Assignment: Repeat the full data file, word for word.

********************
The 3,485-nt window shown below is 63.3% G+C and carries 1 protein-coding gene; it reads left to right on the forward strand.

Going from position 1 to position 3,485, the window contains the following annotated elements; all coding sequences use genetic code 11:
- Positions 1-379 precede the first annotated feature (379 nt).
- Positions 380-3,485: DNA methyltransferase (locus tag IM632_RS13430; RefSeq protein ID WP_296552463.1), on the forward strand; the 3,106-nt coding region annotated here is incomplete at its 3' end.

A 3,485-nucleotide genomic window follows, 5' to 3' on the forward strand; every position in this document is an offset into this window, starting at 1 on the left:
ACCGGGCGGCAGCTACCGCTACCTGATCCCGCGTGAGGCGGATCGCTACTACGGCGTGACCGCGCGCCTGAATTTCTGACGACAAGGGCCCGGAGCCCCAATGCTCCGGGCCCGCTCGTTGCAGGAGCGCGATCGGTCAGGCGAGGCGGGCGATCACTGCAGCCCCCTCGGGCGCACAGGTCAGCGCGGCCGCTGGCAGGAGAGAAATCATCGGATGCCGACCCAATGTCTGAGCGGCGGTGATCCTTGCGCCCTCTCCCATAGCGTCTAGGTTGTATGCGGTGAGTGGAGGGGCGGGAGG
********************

The 3,485-nt window shown below is 63.3% G+C and carries 1 protein-coding gene; it reads left to right on the forward strand.

Going from position 1 to position 3,485, the window contains the following annotated elements; all coding sequences use genetic code 11:
- Positions 1-379 precede the first annotated feature (379 nt).
- Positions 380-3,485: DNA methyltransferase (locus tag IM632_RS13430; RefSeq protein ID WP_296552463.1), on the forward strand; the 3,106-nt coding region annotated here is incomplete at its 3' end.

A 3,485-nucleotide genomic window follows, 5' to 3' on the forward strand; every position in this document is an offset into this window, starting at 1 on the left:
ACCGGGCGGCAGCTACCGCTACCTGATCCCGCGTGAGGCGGATCGCTACTACGGCGTGACCGCGCGCCTGAATTTCTGACGACAAGGGCCCGGAGCCCCAATGCTCCGGGCCCGCTCGTTGCAGGAGCGCGATCGGTCAGGCGAGGCGGGCGATCACTGCAGCCCCCTCGGGCGCACAGGTCAGCGCGGCCGCTGGCAGGAGAGAAATCATCGGATGCCGACCCAATGTCTGAGCGGCGGTGATCCTTGCGCCCTCTCCCATAGCGTCTAGGTTGTATGCGGTGAGTGGAGGGGCGGGAGG